Giffords TBI Media Coverage in 2011

It has been just over a year since US Congress Representative Gabrielle Giffords experienced a traumatic brain injury as a result of a shooting in Tucson, AZ. While Traumatic Brain Injury (TBI) is now estimated to affect over 1.5 million Americans each year, with many of those wounded from the Iraq and Afghanistan wars, Giffords case has helped shed some new light on the way the media is focusing on TBI.

A variety of stories were in the media after the January 2011 shooting focusing on Giffords recovery, sometimes quoted as “remarkable.” Her yearlong treatment has come through a mixture of the services of Memorial Hermann Medical Center in Houston, home based therapy, and an intensive therapy program based in Ashville, NC. These programs involved traditional therapy approaches common after a TBI such as occupational, physical, & speech therapy, as well as music and animal based therapy programs. Approximately 4 months after Giffords injury, her doctors placed her in the top 5th percentile for patients recovering from similar injuries.

At a recent vigil to honor the other victims of the Tucson shooting, which killed 6 and left 12 others injured, Gabrielle Giffords recited the Pledge of Allegiance in front of hundreds of people, as they quietly chanted “Gabby, Gabby” in encouragement. In a CBS interview with Diane Sawyer she was asked about her intentions to run for reelection this fall; her reply indicated that she will continue to focus on her recovery. In other interviews her husband, Captain Kelly, has been attributed to saying that some days he thinks she could do it; other days it seems it would just be too much.

Giffords’s ordeal has contributed to an already growing awareness about the need for treatment after experiencing a TBI. Many of the stories over 2011 have pointed out that most individuals do not have access to the same type of intensive recovery program as Giffords. While research in recent years has proved that these treatment programs are valuable in recovery after a TBI, insurance companies still rarely cover these services. “Cognitive rehabilitation services designed to improve cognitive functioning after a brain injury are not supported by reliable scientific evidence of efficacy,” according to a 2008 Tricare coverage manual.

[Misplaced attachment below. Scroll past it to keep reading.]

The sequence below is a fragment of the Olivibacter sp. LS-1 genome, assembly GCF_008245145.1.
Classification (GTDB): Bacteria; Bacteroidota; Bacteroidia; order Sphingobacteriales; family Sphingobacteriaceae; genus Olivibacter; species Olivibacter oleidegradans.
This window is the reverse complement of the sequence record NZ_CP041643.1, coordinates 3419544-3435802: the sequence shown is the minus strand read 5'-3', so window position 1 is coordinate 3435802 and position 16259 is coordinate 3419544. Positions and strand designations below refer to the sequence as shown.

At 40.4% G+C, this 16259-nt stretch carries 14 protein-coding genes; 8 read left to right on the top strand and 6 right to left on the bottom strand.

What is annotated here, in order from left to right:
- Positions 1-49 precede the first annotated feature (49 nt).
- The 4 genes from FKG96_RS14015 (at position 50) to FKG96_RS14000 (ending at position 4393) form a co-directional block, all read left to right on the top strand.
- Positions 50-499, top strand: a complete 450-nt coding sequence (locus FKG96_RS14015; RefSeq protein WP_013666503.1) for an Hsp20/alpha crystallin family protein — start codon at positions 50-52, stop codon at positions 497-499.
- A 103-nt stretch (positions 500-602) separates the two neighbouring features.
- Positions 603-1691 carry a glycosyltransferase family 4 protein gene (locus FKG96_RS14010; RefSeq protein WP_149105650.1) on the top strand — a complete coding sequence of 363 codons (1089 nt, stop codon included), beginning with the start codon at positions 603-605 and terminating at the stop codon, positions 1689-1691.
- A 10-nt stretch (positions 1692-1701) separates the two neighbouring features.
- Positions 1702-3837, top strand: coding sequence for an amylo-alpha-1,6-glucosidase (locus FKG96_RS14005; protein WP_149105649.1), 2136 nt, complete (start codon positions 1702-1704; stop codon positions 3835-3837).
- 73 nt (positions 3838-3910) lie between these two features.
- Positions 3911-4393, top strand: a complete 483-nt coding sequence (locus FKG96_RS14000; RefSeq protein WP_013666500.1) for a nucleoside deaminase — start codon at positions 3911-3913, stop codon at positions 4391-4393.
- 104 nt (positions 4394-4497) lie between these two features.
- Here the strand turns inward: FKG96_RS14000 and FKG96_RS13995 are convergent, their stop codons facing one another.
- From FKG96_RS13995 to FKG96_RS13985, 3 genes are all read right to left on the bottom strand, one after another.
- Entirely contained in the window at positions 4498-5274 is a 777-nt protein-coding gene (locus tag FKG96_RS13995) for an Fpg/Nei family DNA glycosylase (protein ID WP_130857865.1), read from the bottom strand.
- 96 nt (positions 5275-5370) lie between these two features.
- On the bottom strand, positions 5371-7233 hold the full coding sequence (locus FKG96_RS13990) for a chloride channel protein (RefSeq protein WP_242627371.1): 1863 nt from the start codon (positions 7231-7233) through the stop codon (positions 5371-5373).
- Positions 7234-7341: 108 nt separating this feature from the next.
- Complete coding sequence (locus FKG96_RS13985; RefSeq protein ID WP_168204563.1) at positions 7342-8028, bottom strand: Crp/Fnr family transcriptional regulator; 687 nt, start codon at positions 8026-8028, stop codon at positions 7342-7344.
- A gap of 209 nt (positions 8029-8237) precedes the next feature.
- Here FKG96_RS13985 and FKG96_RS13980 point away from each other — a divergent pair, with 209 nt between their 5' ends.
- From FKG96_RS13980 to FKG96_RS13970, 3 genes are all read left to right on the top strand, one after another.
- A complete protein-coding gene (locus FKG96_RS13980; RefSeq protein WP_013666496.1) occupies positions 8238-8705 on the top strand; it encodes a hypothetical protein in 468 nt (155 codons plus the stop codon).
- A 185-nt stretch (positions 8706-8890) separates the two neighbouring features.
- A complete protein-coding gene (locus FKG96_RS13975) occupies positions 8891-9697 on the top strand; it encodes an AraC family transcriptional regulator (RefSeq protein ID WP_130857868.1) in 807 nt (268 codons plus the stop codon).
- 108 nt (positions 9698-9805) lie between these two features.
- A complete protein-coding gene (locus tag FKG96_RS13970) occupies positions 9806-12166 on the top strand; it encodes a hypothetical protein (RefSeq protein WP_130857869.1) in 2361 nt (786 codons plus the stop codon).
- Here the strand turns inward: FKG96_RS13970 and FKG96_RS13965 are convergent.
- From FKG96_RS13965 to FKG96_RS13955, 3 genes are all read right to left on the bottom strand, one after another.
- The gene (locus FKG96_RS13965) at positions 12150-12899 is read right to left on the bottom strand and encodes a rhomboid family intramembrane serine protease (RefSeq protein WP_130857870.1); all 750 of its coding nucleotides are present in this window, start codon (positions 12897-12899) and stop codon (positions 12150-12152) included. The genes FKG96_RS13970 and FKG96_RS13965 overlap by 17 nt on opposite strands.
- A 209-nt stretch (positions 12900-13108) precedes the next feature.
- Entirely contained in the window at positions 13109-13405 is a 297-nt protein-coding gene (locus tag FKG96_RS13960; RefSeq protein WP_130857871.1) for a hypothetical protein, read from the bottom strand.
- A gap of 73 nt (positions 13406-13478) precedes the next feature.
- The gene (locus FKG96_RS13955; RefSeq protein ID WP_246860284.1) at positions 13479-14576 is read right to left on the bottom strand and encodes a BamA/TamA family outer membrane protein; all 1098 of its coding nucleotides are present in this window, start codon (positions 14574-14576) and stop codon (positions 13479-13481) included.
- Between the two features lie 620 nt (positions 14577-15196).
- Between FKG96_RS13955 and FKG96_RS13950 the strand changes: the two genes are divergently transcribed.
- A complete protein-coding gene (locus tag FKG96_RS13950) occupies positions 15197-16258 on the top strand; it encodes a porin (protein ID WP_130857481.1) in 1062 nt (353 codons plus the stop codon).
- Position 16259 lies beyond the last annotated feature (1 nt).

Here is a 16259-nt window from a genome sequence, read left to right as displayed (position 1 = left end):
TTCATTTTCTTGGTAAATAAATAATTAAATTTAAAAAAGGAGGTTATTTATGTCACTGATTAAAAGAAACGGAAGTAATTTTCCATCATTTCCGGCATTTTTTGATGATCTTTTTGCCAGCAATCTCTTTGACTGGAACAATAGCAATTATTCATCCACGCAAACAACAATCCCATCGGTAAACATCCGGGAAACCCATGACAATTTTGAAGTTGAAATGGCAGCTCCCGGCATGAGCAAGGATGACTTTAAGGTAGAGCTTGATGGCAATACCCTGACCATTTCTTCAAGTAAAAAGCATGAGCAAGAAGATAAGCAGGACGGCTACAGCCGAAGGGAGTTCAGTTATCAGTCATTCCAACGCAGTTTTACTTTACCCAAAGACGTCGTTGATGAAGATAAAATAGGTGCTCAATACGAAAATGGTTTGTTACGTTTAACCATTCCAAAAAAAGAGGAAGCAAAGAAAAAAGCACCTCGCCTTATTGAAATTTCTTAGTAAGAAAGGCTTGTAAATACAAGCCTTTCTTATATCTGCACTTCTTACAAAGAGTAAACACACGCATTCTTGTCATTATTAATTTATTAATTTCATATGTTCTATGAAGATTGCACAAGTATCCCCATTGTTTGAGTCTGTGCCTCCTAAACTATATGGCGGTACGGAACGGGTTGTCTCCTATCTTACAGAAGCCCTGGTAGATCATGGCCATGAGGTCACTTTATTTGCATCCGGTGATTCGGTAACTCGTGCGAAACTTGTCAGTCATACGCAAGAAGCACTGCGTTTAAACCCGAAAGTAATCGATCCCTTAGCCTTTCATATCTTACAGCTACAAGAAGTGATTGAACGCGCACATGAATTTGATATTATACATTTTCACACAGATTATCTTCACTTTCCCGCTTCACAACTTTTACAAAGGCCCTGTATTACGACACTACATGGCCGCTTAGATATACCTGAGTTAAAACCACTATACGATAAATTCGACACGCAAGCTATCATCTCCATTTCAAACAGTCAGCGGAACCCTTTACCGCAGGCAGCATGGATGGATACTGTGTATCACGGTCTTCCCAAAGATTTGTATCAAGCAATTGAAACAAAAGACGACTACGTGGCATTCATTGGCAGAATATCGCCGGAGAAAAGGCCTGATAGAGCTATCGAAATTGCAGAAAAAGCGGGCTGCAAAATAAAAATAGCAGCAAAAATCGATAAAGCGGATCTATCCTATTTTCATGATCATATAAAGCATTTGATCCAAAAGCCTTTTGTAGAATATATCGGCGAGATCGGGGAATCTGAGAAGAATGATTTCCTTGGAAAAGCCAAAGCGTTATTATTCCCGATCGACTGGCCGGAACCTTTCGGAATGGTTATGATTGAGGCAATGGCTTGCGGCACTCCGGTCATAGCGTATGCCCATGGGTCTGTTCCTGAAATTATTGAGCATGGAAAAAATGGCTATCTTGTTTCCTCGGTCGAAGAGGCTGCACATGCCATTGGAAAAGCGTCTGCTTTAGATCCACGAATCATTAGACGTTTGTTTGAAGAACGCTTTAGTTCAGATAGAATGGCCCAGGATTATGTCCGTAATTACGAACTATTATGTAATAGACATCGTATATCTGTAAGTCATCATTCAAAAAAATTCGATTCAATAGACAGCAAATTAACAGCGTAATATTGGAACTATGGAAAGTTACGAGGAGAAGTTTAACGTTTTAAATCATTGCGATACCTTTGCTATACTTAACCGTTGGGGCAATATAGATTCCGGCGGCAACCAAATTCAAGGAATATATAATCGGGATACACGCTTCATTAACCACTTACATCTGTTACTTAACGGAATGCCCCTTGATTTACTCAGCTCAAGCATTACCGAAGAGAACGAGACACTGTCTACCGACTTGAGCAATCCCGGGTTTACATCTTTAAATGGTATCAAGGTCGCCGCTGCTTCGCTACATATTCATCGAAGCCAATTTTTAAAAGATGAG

Other aspects of recovery after TBI have been exemplified in the media using Giffords as a model, such as the effects of TBI on marriage, returning to work after a TBI, and generalizations made of persons who have experienced TBI.

While the January 2011 shooting was an awful tragedy which affects the lives of many, a positive side has emerged out of it; more people are becoming aware of how seriously TBI affects not just an individual but a family. Giffords case represents that having more programs to intensely focus on an individual’s recovery yields positive results, and that better funding gives more people hope that they will be able to return to a better quality of life after TBI. Hopefully Giffords example can continue to shed light on how TBI affects so many people each year, and can continue to push for better programs and funding for recovery.